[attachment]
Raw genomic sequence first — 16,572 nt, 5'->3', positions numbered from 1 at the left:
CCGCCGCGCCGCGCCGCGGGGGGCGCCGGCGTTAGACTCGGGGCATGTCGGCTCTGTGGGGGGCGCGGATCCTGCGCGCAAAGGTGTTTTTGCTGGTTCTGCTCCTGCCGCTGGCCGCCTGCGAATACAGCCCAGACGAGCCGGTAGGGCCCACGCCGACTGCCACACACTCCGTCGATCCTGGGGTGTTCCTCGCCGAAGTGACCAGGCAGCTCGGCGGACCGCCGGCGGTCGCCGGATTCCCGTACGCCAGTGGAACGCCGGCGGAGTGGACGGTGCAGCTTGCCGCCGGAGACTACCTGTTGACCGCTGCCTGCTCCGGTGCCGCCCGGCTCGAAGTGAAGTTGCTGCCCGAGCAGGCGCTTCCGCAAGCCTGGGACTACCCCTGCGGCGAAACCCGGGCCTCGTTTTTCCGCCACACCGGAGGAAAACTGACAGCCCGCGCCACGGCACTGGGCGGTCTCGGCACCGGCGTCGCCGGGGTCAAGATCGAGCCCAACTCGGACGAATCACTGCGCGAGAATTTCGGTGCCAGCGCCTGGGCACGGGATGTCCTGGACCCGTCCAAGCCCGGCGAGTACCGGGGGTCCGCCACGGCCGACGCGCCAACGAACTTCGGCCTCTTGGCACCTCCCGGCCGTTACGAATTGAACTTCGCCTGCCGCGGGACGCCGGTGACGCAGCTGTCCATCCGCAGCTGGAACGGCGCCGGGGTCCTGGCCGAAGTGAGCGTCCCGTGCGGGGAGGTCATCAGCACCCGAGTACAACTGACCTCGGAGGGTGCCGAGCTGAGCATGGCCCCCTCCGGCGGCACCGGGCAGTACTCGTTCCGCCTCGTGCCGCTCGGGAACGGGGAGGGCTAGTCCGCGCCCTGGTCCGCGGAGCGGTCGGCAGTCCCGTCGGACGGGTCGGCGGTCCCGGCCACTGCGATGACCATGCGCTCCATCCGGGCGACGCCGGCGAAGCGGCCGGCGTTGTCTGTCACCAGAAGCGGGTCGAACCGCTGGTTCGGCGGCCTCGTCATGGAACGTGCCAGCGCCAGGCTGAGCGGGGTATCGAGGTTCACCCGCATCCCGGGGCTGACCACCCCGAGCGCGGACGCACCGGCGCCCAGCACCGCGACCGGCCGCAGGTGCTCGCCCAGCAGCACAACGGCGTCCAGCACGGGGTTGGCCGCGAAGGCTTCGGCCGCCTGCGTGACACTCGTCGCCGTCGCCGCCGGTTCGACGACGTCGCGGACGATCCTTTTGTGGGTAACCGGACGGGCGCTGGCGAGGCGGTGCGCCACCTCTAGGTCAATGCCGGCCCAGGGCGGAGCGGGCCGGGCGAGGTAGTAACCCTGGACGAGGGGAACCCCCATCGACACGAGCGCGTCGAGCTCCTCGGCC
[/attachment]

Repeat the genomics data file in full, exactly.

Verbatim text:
Raw genomic sequence first — 16,572 nt, 5'->3', positions numbered from 1 at the left:
CCGCCGCGCCGCGCCGCGGGGGGCGCCGGCGTTAGACTCGGGGCATGTCGGCTCTGTGGGGGGCGCGGATCCTGCGCGCAAAGGTGTTTTTGCTGGTTCTGCTCCTGCCGCTGGCCGCCTGCGAATACAGCCCAGACGAGCCGGTAGGGCCCACGCCGACTGCCACACACTCCGTCGATCCTGGGGTGTTCCTCGCCGAAGTGACCAGGCAGCTCGGCGGACCGCCGGCGGTCGCCGGATTCCCGTACGCCAGTGGAACGCCGGCGGAGTGGACGGTGCAGCTTGCCGCCGGAGACTACCTGTTGACCGCTGCCTGCTCCGGTGCCGCCCGGCTCGAAGTGAAGTTGCTGCCCGAGCAGGCGCTTCCGCAAGCCTGGGACTACCCCTGCGGCGAAACCCGGGCCTCGTTTTTCCGCCACACCGGAGGAAAACTGACAGCCCGCGCCACGGCACTGGGCGGTCTCGGCACCGGCGTCGCCGGGGTCAAGATCGAGCCCAACTCGGACGAATCACTGCGCGAGAATTTCGGTGCCAGCGCCTGGGCACGGGATGTCCTGGACCCGTCCAAGCCCGGCGAGTACCGGGGGTCCGCCACGGCCGACGCGCCAACGAACTTCGGCCTCTTGGCACCTCCCGGCCGTTACGAATTGAACTTCGCCTGCCGCGGGACGCCGGTGACGCAGCTGTCCATCCGCAGCTGGAACGGCGCCGGGGTCCTGGCCGAAGTGAGCGTCCCGTGCGGGGAGGTCATCAGCACCCGAGTACAACTGACCTCGGAGGGTGCCGAGCTGAGCATGGCCCCCTCCGGCGGCACCGGGCAGTACTCGTTCCGCCTCGTGCCGCTCGGGAACGGGGAGGGCTAGTCCGCGCCCTGGTCCGCGGAGCGGTCGGCAGTCCCGTCGGACGGGTCGGCGGTCCCGGCCACTGCGATGACCATGCGCTCCATCCGGGCGACGCCGGCGAAGCGGCCGGCGTTGTCTGTCACCAGAAGCGGGTCGAACCGCTGGTTCGGCGGCCTCGTCATGGAACGTGCCAGCGCCAGGCTGAGCGGGGTATCGAGGTTCACCCGCATCCCGGGGCTGACCACCCCGAGCGCGGACGCACCGGCGCCCAGCACCGCGACCGGCCGCAGGTGCTCGCCCAGCAGCACAACGGCGTCCAGCACGGGGTTGGCCGCGAAGGCTTCGGCCGCCTGCGTGACACTCGTCGCCGTCGCCGCCGGTTCGACGACGTCGCGGACGATCCTTTTGTGGGTAACCGGACGGGCGCTGGCGAGGCGGTGCGCCACCTCTAGGTCAATGCCGGCCCAGGGCGGAGCGGGCCGGGCGAGGTAGTAACCCTGGACGAGGGGAACCCCCATCGACACGAGCGCGTCGAGCTCCTCGGCC